At SPIA’s Liechtenstein Institute on Self-Determination (LISD), a student-led simulation is helping diplomats, students, and faculty members envision scenarios to foster a more accountable United Nations Security Council.
The U.N. aims to maintain international peace and security and achieve international cooperation on a range of important global issues, but it has long been accused of being insufficiently representative of the global community. When the U.N. was established, 750 million people in large parts of the world, including India, Indonesia, and most of the African continent, were under colonial rule. Today, the Security Council still grants a veto power to its five original Permanent Members – China, France, Russia, the United Kingdom, and the United States. In contrast, populous countries such as Nigeria or the Philippines have served as temporary, non-veto-holding members on the council only a handful of times, and each time, they had to compete to be elected to their seat.
Many proposals for U.N. reform have circulated over the years, but they never quite got off the ground. Recently, however, prospects for reform brightened considerably. The General Assembly approved a resolution last year that mandates the body meet any time one or more of the five Permanent Members cast a veto. The so-called Veto Initiative resolution also invites the Security Council to submit a special report on the use of the veto in question ahead of the General Assembly meeting. At this meeting, the UNGA debates the veto, and the member or members that cast it are invited to justify its use.
The outcome of the General Assembly meeting is open, and the UNGA could pass a resolution of its own on the issue. It hasn’t done so yet, but the Veto Initiative is only a year old. Over time, the interactions and outcomes at these UNGA meetings may change the relationship between the General Assembly and the Security Council, and lead to a more accountable UNSC and a more transparent and effective U.N.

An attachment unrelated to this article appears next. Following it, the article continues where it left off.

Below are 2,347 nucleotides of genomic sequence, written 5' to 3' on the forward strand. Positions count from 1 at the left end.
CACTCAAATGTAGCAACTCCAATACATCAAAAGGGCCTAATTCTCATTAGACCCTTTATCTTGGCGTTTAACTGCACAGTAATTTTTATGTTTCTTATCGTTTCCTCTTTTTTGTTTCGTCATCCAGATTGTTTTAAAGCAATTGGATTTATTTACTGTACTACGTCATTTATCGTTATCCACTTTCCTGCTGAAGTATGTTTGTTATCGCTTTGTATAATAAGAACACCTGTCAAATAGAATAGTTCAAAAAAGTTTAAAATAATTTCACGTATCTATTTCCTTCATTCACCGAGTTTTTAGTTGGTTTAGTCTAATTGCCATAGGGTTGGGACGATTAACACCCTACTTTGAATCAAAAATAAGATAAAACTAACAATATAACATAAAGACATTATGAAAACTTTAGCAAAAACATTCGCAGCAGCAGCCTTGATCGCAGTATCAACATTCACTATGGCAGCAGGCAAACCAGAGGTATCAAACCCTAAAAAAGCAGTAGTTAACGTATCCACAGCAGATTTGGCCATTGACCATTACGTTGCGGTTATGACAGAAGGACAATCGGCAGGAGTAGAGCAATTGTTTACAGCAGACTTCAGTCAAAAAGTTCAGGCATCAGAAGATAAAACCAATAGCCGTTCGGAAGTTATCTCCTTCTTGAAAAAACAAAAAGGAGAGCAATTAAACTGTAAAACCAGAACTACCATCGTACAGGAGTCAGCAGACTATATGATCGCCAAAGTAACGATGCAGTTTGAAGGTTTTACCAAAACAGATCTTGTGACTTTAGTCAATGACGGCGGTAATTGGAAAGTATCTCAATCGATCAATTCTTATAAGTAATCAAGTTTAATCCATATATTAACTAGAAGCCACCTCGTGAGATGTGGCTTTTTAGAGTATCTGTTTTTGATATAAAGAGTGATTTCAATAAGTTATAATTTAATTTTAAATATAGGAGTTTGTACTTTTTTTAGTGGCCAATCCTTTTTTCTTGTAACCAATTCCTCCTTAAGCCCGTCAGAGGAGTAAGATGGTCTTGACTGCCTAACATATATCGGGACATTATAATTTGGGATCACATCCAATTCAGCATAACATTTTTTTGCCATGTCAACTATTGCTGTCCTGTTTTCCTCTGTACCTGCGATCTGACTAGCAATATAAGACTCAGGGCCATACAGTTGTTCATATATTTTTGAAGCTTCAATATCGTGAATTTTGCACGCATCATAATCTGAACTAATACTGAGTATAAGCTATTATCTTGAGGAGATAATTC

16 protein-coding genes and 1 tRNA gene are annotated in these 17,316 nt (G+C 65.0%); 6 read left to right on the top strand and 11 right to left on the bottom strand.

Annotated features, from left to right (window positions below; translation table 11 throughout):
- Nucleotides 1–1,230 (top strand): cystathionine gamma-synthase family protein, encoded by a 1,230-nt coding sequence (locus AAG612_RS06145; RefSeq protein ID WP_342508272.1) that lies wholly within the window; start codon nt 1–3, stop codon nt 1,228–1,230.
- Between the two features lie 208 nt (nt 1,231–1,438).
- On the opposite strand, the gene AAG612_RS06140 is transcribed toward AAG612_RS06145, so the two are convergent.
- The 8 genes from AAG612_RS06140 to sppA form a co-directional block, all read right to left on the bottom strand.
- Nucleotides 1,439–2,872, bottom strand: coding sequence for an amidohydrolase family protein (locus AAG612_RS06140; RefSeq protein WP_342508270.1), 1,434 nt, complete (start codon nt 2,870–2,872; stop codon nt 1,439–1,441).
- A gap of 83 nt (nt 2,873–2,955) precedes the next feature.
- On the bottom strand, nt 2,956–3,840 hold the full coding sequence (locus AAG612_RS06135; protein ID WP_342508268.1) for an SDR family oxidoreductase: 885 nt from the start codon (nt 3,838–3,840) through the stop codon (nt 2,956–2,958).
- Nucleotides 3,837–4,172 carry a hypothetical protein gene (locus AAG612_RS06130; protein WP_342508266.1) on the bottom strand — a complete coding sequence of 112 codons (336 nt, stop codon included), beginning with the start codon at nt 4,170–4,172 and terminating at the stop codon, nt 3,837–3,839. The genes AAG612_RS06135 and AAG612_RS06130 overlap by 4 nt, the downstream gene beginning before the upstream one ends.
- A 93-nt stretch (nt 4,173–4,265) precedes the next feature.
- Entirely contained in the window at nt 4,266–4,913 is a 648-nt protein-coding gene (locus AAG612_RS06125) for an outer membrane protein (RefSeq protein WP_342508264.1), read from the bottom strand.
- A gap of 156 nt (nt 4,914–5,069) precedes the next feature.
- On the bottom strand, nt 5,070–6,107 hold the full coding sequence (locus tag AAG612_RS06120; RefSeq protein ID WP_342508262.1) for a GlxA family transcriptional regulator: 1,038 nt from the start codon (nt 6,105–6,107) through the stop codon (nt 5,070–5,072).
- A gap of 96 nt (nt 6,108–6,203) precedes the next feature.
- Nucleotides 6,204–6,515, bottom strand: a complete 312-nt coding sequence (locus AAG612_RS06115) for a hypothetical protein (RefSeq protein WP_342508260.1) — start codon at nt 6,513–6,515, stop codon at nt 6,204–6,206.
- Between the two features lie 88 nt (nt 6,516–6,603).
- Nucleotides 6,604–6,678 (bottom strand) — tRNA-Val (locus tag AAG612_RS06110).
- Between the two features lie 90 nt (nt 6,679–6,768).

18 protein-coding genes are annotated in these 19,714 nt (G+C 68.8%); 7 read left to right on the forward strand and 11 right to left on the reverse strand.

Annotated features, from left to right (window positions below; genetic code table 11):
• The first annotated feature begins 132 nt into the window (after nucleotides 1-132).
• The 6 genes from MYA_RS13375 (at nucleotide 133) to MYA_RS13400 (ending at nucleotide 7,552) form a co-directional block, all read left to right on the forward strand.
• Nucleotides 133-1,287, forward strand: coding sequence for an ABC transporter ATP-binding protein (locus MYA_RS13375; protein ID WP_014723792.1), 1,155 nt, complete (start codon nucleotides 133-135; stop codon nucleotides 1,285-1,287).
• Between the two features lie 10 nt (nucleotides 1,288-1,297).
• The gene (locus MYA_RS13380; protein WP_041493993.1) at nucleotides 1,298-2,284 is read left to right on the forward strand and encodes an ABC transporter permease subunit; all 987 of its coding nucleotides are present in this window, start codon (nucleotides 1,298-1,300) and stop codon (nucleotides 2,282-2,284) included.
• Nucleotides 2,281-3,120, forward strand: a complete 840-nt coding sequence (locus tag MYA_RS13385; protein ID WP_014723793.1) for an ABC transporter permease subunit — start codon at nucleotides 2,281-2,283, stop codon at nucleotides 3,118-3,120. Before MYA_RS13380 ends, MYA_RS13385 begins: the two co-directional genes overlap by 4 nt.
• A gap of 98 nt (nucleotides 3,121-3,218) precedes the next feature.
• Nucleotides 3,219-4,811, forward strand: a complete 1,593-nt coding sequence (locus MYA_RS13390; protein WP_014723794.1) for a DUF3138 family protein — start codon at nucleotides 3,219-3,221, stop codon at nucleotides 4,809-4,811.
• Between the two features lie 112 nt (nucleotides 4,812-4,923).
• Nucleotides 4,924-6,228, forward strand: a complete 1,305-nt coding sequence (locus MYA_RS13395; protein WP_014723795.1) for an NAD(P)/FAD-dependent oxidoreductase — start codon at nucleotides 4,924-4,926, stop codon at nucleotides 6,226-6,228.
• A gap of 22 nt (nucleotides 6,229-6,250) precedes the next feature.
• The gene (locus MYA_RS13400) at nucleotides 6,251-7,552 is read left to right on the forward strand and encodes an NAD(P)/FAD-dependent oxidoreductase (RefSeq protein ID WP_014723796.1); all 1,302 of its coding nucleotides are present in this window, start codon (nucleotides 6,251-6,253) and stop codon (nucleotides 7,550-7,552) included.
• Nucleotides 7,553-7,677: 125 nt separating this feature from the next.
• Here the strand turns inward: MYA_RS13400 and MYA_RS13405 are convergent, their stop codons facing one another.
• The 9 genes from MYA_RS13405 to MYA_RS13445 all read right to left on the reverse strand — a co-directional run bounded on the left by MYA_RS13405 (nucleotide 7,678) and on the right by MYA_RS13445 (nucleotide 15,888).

The Liechtenstein Institute recently convened a student-led simulation in order to consider pathways for reform through the Veto Initiative. The Permanent Mission of Liechtenstein to the U.N., which proposed the Veto Initiative, attended the simulation, and the Princeton International Relations Council co-sponsored. The students of the Organizing Committee – MPA students Charles Fraser and Elmir Mukhtarov and prospective SPIA majors TJ Eyerman and Aly Rashid – planned the simulation according to Model U.N. rules of procedure and wrote simulated resolutions and reports.
The simulation took place in late April, almost a year to the day of the adoption of the Veto Initiative resolution. It simulated a vetoed Security Council resolution on the situation in Myanmar and explored both the General Assembly’s capacity to respond to the veto through a resolution and the key areas of tension and alignment among Member States on questions relating to the interaction between the UNSC and the UNGA.
Twenty-five undergraduate and graduate students participated, representing all Permanent Members of the Security Council and a range of other countries, from Bangladesh to Vietnam.
“The Organizing Committee and the students who participated did a phenomenal job,” said Barbara Buckinx, a LISD associate research scholar and the faculty organizer of the event. “One of the diplomats in attendance reflected on how accurately their colleagues at the U.N. were being represented.”
Three General Assembly resolutions were proposed and two passed, both of which noted, with regret, the casting of the veto. In addition, one resolution emphasized the importance of the UNGA as the world’s representative body and recommended a reinforced Veto Initiative that would provide for a General Assembly vote any time a Security Council veto is cast.
“The simulation presented a unique confluence of Model U.N. style of debate and inspiration from actual U.N. proceedings,” said Rashid, who chaired the debate. “For someone who has done Model U.N. for a long time, the reflections of U.N. diplomats on Model U.N. proceedings were invaluable. In addition, it was inspiring to see how the Veto Initiative gave a voice to blocs not prominently present in the UNSC, such as a coalition of Muslim countries which were able to add a mention of the Rohingya refugees.”
The diplomats and policy experts who attended were impressed as well.
“It was a great honor and pleasure to attend the first ever student-led simulation of a Veto Initiative convening,” said Myriam Oehri, Deputy Permanent Representative of Liechtenstein to the U.N. “We at the U.N. are still in an early phase of implementing the Veto Initiative resolution, and nothing could be more helpful in exploring the possibilities it holds than through valuable simulations such as these.”
The Liechtenstein Institute plans to turn the U.N. Veto Initiative Simulation into an annual event in order to regularly reflect on the impact of the Veto Initiative and the ever-changing international relations landscape.